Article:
I roast a lot of garlic. The deeply flavorful, slightly caramelised cloves are wonderful pureed into tomato sauce, spread of top of a steak, or smeared directly across a piece of good bread. They are, however, kind of messy to extract from their paper.
Garlic is great in all of its many forms but, like most plant parts, it is at its absolute best when roasted. Roasting garlic mellows its pungency and tempers its aggressive bite, but it also intensifies its sweetness and creates new, deeper flavours through that lovely little Maillard reaction. It's also a freaking cinch to make.
Conventional kitchen wisdom suggests one squeeze the garlic out of its home, but this can result in a lot of garlic on your hands (not terrible) and a fair amount of garlic being left behind (vaguely terrible).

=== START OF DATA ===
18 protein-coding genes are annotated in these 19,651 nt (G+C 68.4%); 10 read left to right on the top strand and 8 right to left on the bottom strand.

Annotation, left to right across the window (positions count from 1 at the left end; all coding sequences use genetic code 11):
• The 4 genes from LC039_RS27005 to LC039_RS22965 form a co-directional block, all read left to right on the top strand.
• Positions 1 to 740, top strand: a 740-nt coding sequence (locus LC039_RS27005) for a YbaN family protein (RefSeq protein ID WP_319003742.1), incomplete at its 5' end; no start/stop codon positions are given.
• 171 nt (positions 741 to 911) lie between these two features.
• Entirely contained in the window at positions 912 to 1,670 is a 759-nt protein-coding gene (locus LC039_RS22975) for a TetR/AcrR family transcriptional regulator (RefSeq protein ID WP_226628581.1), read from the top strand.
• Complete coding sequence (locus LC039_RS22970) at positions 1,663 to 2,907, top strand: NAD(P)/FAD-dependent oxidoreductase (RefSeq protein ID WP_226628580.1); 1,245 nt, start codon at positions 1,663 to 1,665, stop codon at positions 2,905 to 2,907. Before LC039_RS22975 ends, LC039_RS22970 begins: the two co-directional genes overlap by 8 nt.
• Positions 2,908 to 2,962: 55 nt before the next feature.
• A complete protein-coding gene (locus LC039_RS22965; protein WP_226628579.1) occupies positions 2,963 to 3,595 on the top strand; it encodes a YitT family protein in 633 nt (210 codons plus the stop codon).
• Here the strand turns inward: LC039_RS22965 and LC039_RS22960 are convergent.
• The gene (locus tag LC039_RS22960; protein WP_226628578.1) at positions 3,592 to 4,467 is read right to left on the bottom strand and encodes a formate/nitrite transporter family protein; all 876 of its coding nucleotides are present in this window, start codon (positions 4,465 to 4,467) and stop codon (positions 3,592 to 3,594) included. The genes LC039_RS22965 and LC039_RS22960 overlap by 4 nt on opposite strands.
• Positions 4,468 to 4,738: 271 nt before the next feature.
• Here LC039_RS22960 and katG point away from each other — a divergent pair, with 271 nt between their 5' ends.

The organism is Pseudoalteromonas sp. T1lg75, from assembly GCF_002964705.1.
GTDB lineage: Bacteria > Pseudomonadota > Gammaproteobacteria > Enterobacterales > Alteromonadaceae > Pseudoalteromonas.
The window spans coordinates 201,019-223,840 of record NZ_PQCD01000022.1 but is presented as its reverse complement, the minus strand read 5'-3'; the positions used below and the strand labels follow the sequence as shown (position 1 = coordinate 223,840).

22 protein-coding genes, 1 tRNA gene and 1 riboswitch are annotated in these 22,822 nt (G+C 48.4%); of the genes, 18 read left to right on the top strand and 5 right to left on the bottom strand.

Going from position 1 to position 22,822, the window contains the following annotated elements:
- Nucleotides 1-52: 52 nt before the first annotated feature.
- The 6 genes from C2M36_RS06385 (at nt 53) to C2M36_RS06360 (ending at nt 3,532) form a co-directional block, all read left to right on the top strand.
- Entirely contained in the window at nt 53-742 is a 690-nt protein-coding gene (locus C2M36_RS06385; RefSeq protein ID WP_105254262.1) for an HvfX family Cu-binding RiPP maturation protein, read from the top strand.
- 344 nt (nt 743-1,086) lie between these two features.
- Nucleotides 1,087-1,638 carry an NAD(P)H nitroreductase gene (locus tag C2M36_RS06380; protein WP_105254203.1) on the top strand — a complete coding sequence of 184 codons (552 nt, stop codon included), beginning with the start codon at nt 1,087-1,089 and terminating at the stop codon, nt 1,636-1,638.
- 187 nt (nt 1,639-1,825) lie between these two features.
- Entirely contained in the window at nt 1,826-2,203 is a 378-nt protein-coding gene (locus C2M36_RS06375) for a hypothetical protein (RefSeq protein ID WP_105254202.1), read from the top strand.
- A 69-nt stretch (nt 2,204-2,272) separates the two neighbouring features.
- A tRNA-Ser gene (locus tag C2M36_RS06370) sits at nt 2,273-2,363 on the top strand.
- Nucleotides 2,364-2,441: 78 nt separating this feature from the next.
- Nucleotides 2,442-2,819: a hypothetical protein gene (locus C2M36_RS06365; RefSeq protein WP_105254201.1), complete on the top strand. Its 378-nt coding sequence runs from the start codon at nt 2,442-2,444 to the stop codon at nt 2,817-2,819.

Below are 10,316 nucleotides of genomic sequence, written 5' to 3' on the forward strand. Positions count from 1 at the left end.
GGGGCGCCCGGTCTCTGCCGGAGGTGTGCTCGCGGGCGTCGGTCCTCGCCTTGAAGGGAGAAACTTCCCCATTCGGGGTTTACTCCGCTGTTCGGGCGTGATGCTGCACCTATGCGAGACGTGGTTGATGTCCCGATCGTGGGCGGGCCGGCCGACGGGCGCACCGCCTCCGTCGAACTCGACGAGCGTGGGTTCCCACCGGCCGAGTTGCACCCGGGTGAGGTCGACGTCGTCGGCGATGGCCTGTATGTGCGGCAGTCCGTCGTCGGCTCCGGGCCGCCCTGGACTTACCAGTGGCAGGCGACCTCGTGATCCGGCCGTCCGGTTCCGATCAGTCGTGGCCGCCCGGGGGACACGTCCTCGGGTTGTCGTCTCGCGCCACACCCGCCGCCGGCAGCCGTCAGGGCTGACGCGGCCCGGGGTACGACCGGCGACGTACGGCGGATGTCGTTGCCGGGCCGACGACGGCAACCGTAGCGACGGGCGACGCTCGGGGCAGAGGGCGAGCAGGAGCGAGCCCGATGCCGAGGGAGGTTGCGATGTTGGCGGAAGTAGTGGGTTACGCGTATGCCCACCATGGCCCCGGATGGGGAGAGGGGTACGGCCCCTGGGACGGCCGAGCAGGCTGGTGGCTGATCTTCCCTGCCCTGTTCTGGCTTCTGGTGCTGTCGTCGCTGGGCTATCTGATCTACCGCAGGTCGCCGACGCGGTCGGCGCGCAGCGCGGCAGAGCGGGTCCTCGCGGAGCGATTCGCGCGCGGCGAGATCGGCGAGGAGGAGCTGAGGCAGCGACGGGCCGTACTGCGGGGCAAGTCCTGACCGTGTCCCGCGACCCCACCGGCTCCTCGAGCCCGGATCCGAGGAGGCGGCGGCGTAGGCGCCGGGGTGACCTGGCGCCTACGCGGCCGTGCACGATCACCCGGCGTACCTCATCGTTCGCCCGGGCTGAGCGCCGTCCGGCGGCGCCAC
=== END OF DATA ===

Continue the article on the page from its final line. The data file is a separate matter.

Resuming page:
The solution is an elegant one: Grab a two-pronged pickle fork.
The tiny fork is small enough to fit inside the skin of almost any individual clove, and it allows you to pull the whole clove out without squishing it. Simply slide the prongs in along the edge of the clove, hook it with the little prongs, and gently pull to extract the clove without leaving behind any precious allium.